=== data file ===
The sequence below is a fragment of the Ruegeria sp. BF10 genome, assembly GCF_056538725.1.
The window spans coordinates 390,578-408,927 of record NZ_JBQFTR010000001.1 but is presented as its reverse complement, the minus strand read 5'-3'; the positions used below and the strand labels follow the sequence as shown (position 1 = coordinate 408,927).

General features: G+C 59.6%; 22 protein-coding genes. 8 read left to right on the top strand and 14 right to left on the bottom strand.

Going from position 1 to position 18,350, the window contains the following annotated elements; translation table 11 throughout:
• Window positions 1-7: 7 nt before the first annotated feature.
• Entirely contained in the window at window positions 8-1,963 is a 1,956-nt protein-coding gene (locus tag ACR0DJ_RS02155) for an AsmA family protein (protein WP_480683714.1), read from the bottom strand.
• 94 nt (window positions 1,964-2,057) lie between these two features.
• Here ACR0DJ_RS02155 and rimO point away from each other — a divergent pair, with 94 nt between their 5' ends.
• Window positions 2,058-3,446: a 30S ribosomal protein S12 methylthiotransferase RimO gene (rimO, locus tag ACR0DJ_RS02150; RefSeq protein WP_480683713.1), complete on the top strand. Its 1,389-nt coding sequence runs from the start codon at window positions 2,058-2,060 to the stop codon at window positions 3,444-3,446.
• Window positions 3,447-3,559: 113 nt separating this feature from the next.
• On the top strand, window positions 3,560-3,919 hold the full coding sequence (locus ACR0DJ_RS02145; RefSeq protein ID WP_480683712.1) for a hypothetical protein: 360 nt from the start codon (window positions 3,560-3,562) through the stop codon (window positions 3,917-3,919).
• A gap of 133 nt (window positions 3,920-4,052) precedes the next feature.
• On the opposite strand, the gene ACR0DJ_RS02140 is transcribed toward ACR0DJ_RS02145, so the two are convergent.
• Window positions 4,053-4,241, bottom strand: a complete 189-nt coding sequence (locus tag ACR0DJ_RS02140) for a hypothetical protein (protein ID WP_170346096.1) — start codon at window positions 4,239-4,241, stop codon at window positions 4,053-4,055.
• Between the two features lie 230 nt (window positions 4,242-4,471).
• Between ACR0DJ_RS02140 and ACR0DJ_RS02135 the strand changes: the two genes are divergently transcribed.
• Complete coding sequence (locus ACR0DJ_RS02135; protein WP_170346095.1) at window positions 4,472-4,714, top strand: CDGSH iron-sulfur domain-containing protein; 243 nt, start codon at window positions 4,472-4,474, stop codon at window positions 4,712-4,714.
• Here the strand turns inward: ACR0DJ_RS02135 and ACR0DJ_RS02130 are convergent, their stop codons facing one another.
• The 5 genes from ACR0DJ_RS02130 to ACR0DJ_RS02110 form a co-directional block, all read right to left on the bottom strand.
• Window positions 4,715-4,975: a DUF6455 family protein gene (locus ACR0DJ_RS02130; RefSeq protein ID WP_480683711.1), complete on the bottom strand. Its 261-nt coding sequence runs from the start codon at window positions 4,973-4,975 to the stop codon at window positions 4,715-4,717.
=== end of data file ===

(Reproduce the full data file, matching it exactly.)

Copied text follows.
The sequence below is a fragment of the Ruegeria sp. BF10 genome, assembly GCF_056538725.1.
The window spans coordinates 390,578-408,927 of record NZ_JBQFTR010000001.1 but is presented as its reverse complement, the minus strand read 5'-3'; the positions used below and the strand labels follow the sequence as shown (position 1 = coordinate 408,927).

General features: G+C 59.6%; 22 protein-coding genes. 8 read left to right on the top strand and 14 right to left on the bottom strand.

Going from position 1 to position 18,350, the window contains the following annotated elements; translation table 11 throughout:
• Window positions 1-7: 7 nt before the first annotated feature.
• Entirely contained in the window at window positions 8-1,963 is a 1,956-nt protein-coding gene (locus tag ACR0DJ_RS02155) for an AsmA family protein (protein WP_480683714.1), read from the bottom strand.
• 94 nt (window positions 1,964-2,057) lie between these two features.
• Here ACR0DJ_RS02155 and rimO point away from each other — a divergent pair, with 94 nt between their 5' ends.
• Window positions 2,058-3,446: a 30S ribosomal protein S12 methylthiotransferase RimO gene (rimO, locus tag ACR0DJ_RS02150; RefSeq protein WP_480683713.1), complete on the top strand. Its 1,389-nt coding sequence runs from the start codon at window positions 2,058-2,060 to the stop codon at window positions 3,444-3,446.
• Window positions 3,447-3,559: 113 nt separating this feature from the next.
• On the top strand, window positions 3,560-3,919 hold the full coding sequence (locus ACR0DJ_RS02145; RefSeq protein ID WP_480683712.1) for a hypothetical protein: 360 nt from the start codon (window positions 3,560-3,562) through the stop codon (window positions 3,917-3,919).
• A gap of 133 nt (window positions 3,920-4,052) precedes the next feature.
• On the opposite strand, the gene ACR0DJ_RS02140 is transcribed toward ACR0DJ_RS02145, so the two are convergent.
• Window positions 4,053-4,241, bottom strand: a complete 189-nt coding sequence (locus tag ACR0DJ_RS02140) for a hypothetical protein (protein ID WP_170346096.1) — start codon at window positions 4,239-4,241, stop codon at window positions 4,053-4,055.
• Between the two features lie 230 nt (window positions 4,242-4,471).
• Between ACR0DJ_RS02140 and ACR0DJ_RS02135 the strand changes: the two genes are divergently transcribed.
• Complete coding sequence (locus ACR0DJ_RS02135; protein WP_170346095.1) at window positions 4,472-4,714, top strand: CDGSH iron-sulfur domain-containing protein; 243 nt, start codon at window positions 4,472-4,474, stop codon at window positions 4,712-4,714.
• Here the strand turns inward: ACR0DJ_RS02135 and ACR0DJ_RS02130 are convergent, their stop codons facing one another.
• The 5 genes from ACR0DJ_RS02130 to ACR0DJ_RS02110 form a co-directional block, all read right to left on the bottom strand.
• Window positions 4,715-4,975: a DUF6455 family protein gene (locus ACR0DJ_RS02130; RefSeq protein ID WP_480683711.1), complete on the bottom strand. Its 261-nt coding sequence runs from the start codon at window positions 4,973-4,975 to the stop codon at window positions 4,715-4,717.